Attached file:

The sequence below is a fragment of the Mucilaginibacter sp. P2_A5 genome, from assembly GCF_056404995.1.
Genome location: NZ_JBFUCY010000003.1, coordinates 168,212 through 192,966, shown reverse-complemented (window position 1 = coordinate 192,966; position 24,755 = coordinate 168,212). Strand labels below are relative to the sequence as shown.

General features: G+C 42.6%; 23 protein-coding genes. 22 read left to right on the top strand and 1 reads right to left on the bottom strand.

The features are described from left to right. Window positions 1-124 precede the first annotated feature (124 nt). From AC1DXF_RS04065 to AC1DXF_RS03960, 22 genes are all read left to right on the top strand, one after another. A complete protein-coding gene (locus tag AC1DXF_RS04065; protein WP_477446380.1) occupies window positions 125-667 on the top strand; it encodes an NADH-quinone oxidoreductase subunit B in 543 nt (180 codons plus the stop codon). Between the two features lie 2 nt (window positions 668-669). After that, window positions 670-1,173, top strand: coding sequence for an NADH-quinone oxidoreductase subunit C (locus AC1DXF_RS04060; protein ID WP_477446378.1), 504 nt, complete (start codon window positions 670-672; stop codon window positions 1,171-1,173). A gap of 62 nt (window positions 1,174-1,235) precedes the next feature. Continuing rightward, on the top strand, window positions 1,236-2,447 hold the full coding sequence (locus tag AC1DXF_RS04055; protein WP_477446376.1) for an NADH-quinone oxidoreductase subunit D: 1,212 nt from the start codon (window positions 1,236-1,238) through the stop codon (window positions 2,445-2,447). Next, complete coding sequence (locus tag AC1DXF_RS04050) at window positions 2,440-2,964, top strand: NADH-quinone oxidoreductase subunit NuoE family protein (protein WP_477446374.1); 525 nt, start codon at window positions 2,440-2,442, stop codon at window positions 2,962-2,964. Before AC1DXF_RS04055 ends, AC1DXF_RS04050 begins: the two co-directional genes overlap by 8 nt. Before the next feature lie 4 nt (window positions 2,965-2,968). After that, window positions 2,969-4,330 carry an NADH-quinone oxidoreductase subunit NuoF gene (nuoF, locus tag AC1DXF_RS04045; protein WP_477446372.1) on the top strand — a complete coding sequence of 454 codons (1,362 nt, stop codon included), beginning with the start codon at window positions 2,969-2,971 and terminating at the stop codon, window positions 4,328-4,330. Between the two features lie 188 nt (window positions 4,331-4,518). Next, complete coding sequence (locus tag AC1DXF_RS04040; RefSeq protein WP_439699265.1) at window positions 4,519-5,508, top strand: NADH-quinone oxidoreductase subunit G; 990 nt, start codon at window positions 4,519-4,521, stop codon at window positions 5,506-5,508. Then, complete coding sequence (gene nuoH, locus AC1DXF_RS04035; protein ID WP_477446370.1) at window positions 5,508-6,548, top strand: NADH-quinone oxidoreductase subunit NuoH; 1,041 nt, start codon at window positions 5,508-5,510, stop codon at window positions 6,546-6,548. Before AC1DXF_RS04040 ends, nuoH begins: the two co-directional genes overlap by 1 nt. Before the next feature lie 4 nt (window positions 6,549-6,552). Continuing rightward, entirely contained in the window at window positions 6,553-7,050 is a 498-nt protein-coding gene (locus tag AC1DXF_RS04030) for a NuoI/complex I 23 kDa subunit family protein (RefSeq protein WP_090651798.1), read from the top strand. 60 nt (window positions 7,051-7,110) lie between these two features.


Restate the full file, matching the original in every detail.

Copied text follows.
The sequence below is a fragment of the Mucilaginibacter sp. P2_A5 genome, from assembly GCF_056404995.1.
Genome location: NZ_JBFUCY010000003.1, coordinates 168,212 through 192,966, shown reverse-complemented (window position 1 = coordinate 192,966; position 24,755 = coordinate 168,212). Strand labels below are relative to the sequence as shown.

General features: G+C 42.6%; 23 protein-coding genes. 22 read left to right on the top strand and 1 reads right to left on the bottom strand.

The features are described from left to right. Window positions 1-124 precede the first annotated feature (124 nt). From AC1DXF_RS04065 to AC1DXF_RS03960, 22 genes are all read left to right on the top strand, one after another. A complete protein-coding gene (locus tag AC1DXF_RS04065; protein WP_477446380.1) occupies window positions 125-667 on the top strand; it encodes an NADH-quinone oxidoreductase subunit B in 543 nt (180 codons plus the stop codon). Between the two features lie 2 nt (window positions 668-669). After that, window positions 670-1,173, top strand: coding sequence for an NADH-quinone oxidoreductase subunit C (locus AC1DXF_RS04060; protein ID WP_477446378.1), 504 nt, complete (start codon window positions 670-672; stop codon window positions 1,171-1,173). A gap of 62 nt (window positions 1,174-1,235) precedes the next feature. Continuing rightward, on the top strand, window positions 1,236-2,447 hold the full coding sequence (locus tag AC1DXF_RS04055; protein WP_477446376.1) for an NADH-quinone oxidoreductase subunit D: 1,212 nt from the start codon (window positions 1,236-1,238) through the stop codon (window positions 2,445-2,447). Next, complete coding sequence (locus tag AC1DXF_RS04050) at window positions 2,440-2,964, top strand: NADH-quinone oxidoreductase subunit NuoE family protein (protein WP_477446374.1); 525 nt, start codon at window positions 2,440-2,442, stop codon at window positions 2,962-2,964. Before AC1DXF_RS04055 ends, AC1DXF_RS04050 begins: the two co-directional genes overlap by 8 nt. Before the next feature lie 4 nt (window positions 2,965-2,968). After that, window positions 2,969-4,330 carry an NADH-quinone oxidoreductase subunit NuoF gene (nuoF, locus tag AC1DXF_RS04045; protein WP_477446372.1) on the top strand — a complete coding sequence of 454 codons (1,362 nt, stop codon included), beginning with the start codon at window positions 2,969-2,971 and terminating at the stop codon, window positions 4,328-4,330. Between the two features lie 188 nt (window positions 4,331-4,518). Next, complete coding sequence (locus tag AC1DXF_RS04040; RefSeq protein WP_439699265.1) at window positions 4,519-5,508, top strand: NADH-quinone oxidoreductase subunit G; 990 nt, start codon at window positions 4,519-4,521, stop codon at window positions 5,506-5,508. Then, complete coding sequence (gene nuoH, locus AC1DXF_RS04035; protein ID WP_477446370.1) at window positions 5,508-6,548, top strand: NADH-quinone oxidoreductase subunit NuoH; 1,041 nt, start codon at window positions 5,508-5,510, stop codon at window positions 6,546-6,548. Before AC1DXF_RS04040 ends, nuoH begins: the two co-directional genes overlap by 1 nt. Before the next feature lie 4 nt (window positions 6,549-6,552). Continuing rightward, entirely contained in the window at window positions 6,553-7,050 is a 498-nt protein-coding gene (locus tag AC1DXF_RS04030) for a NuoI/complex I 23 kDa subunit family protein (RefSeq protein WP_090651798.1), read from the top strand. 60 nt (window positions 7,051-7,110) lie between these two features.